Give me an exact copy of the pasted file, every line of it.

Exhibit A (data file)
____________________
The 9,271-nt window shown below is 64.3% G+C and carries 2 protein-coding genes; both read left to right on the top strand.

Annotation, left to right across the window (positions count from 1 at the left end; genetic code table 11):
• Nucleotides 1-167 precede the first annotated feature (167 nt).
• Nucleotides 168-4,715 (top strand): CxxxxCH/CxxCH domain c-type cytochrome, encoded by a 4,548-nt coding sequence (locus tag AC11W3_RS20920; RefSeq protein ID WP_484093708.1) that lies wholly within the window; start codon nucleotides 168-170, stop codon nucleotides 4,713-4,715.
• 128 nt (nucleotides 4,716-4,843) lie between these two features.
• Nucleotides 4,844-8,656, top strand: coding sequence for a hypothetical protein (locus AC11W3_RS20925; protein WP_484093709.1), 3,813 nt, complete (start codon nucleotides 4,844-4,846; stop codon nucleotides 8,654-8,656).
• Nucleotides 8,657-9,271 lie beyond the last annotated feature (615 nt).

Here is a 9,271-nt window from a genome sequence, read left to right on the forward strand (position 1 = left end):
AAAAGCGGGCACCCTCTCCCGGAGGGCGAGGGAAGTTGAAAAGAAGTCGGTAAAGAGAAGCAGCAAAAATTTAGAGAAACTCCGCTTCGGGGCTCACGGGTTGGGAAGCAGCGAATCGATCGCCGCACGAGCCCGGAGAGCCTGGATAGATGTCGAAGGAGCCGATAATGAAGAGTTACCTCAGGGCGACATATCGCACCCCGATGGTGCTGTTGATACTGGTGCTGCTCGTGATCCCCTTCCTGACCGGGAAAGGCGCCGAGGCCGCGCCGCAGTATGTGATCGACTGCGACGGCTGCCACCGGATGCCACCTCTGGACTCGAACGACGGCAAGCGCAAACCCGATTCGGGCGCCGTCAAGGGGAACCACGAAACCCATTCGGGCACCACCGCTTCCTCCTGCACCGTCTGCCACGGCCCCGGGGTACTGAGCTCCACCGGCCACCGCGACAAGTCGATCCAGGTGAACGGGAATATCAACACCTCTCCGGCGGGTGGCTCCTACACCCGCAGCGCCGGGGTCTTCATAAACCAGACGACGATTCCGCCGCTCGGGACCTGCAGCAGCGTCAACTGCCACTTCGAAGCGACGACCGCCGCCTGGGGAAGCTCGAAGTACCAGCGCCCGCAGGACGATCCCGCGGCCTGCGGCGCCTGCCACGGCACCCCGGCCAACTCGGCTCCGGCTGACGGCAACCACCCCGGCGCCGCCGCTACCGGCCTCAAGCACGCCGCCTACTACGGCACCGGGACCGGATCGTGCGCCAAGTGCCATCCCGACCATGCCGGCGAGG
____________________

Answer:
The 9,271-nt window shown below is 64.3% G+C and carries 2 protein-coding genes; both read left to right on the top strand.

Annotation, left to right across the window (positions count from 1 at the left end; genetic code table 11):
• Nucleotides 1-167 precede the first annotated feature (167 nt).
• Nucleotides 168-4,715 (top strand): CxxxxCH/CxxCH domain c-type cytochrome, encoded by a 4,548-nt coding sequence (locus tag AC11W3_RS20920; RefSeq protein ID WP_484093708.1) that lies wholly within the window; start codon nucleotides 168-170, stop codon nucleotides 4,713-4,715.
• 128 nt (nucleotides 4,716-4,843) lie between these two features.
• Nucleotides 4,844-8,656, top strand: coding sequence for a hypothetical protein (locus AC11W3_RS20925; protein WP_484093709.1), 3,813 nt, complete (start codon nucleotides 4,844-4,846; stop codon nucleotides 8,654-8,656).
• Nucleotides 8,657-9,271 lie beyond the last annotated feature (615 nt).

Here is a 9,271-nt window from a genome sequence, read left to right on the forward strand (position 1 = left end):
AAAAGCGGGCACCCTCTCCCGGAGGGCGAGGGAAGTTGAAAAGAAGTCGGTAAAGAGAAGCAGCAAAAATTTAGAGAAACTCCGCTTCGGGGCTCACGGGTTGGGAAGCAGCGAATCGATCGCCGCACGAGCCCGGAGAGCCTGGATAGATGTCGAAGGAGCCGATAATGAAGAGTTACCTCAGGGCGACATATCGCACCCCGATGGTGCTGTTGATACTGGTGCTGCTCGTGATCCCCTTCCTGACCGGGAAAGGCGCCGAGGCCGCGCCGCAGTATGTGATCGACTGCGACGGCTGCCACCGGATGCCACCTCTGGACTCGAACGACGGCAAGCGCAAACCCGATTCGGGCGCCGTCAAGGGGAACCACGAAACCCATTCGGGCACCACCGCTTCCTCCTGCACCGTCTGCCACGGCCCCGGGGTACTGAGCTCCACCGGCCACCGCGACAAGTCGATCCAGGTGAACGGGAATATCAACACCTCTCCGGCGGGTGGCTCCTACACCCGCAGCGCCGGGGTCTTCATAAACCAGACGACGATTCCGCCGCTCGGGACCTGCAGCAGCGTCAACTGCCACTTCGAAGCGACGACCGCCGCCTGGGGAAGCTCGAAGTACCAGCGCCCGCAGGACGATCCCGCGGCCTGCGGCGCCTGCCACGGCACCCCGGCCAACTCGGCTCCGGCTGACGGCAACCACCCCGGCGCCGCCGCTACCGGCCTCAAGCACGCCGCCTACTACGGCACCGGGACCGGATCGTGCGCCAAGTGCCATCCCGACCATGCCGGCGAGG